Let $T(t)$ be a semigroup of bounded linear operators on a Banach space $X$. When does the following hold $$ \int_0^t T(s)x ds = \Big(\int_0^t T(s) ds\Big)x, \quad x \in X \, , $$ where $ t \in (0,1)$?
1 Answer
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Following ideas of John von Neumann,
J. von Neumann, Über einen Satz von Herrn M. H. Stone, Ann. Math. (2) 33, 567573 (1932). ZBL0005.16402,
it can be shown that if a function satisfies the semigroup law and is measurable, then it is already continuous. Hence your identity is only true if the generator is bounded.
See also
Engel, KlausJochen; Nagel, Rainer, Oneparameter semigroups for linear evolution equations, Graduate Texts in Mathematics. 194. Berlin: Springer. xxi, 586 p. (2000). ZBL0952.47036., Exercise I.1.7.(2).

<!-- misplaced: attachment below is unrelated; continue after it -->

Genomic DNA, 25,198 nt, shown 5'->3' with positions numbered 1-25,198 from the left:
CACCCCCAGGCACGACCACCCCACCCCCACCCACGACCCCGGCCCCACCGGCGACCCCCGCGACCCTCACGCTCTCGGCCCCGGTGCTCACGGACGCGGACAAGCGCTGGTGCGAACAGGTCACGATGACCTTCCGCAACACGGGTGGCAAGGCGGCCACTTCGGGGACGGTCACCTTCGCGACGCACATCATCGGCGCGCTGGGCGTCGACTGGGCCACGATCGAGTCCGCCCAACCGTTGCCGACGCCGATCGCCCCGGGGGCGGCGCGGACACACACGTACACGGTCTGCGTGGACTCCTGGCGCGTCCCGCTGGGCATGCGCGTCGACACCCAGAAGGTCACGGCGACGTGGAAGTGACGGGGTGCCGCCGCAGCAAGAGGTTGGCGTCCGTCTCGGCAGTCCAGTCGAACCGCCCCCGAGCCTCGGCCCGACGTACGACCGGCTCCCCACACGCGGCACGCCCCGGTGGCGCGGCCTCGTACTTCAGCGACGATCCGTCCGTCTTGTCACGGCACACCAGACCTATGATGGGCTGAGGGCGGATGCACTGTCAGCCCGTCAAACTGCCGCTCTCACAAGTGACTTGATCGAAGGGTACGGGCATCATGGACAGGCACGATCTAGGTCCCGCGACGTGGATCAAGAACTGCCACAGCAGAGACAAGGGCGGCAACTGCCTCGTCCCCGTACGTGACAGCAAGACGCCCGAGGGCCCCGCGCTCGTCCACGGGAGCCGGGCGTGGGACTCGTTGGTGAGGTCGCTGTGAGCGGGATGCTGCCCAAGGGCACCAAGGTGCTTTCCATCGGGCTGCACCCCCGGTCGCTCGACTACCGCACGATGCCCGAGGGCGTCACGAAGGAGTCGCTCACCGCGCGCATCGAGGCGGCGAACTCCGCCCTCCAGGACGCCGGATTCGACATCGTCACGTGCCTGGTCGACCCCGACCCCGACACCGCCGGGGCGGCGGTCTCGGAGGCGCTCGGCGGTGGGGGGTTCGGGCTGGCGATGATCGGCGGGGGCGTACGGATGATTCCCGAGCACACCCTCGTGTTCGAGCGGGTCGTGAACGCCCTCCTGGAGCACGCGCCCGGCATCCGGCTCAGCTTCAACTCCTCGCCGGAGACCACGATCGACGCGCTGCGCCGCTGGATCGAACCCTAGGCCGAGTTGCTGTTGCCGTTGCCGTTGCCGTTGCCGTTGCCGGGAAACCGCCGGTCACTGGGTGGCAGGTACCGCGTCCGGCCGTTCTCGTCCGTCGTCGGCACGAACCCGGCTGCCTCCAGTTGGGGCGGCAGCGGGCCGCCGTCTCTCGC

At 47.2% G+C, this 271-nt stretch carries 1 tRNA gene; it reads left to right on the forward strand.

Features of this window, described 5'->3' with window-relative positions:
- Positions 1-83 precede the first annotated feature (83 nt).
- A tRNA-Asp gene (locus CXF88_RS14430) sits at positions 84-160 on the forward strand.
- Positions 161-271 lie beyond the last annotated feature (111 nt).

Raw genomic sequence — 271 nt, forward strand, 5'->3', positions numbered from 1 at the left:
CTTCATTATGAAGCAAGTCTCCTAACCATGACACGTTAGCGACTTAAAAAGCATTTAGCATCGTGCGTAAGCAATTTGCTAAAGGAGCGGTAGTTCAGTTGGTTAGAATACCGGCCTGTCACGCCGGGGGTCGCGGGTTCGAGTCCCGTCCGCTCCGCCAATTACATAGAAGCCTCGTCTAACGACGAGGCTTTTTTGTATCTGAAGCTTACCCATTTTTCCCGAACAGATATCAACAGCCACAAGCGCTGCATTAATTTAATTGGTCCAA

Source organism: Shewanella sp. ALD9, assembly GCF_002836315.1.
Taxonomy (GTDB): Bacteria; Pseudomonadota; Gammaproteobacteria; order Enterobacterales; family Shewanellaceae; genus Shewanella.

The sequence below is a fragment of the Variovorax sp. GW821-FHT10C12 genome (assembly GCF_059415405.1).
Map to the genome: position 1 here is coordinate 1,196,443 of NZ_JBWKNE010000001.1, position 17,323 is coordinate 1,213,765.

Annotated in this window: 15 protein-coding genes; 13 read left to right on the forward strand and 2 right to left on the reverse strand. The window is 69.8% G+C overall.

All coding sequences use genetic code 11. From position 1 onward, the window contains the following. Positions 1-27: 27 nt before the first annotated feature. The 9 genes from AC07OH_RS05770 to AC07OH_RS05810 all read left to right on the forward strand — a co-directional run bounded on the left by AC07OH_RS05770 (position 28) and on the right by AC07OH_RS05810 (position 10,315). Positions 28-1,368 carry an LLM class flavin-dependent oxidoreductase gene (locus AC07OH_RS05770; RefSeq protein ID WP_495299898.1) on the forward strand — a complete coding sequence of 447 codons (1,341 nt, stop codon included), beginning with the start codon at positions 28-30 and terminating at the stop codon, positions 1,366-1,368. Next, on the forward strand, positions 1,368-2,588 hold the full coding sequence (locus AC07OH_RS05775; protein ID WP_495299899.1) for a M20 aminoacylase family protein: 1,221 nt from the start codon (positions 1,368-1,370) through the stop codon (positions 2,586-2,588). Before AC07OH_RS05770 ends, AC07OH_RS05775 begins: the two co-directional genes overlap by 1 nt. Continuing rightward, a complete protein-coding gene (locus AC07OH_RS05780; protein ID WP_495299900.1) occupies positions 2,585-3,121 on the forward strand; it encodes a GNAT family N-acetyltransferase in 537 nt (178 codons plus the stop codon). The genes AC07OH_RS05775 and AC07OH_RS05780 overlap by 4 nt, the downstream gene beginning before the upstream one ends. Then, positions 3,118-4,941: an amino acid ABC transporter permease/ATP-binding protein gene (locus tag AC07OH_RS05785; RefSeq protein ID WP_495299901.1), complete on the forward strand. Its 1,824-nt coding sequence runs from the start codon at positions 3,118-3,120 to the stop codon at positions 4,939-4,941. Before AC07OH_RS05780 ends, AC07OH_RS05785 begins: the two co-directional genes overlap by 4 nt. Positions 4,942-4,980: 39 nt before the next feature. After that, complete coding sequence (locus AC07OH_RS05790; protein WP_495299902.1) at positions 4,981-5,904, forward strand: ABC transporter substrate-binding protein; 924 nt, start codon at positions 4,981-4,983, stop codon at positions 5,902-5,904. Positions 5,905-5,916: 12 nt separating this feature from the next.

$\begingroup$ Thanks. If $T(t)$ is a uniformly contiouous semigroup, then the identity is true. Right? $\endgroup$– Y ChenCommented Jun 6, 2017 at 0:31

$\begingroup$ Yes. But then, the identity of the righthand side is also just a Riemann integral of a continuous function. In that case, the generator is a bounded operator, which is almost never satisfied in relevant applications. $\endgroup$ Commented Jun 6, 2017 at 6:27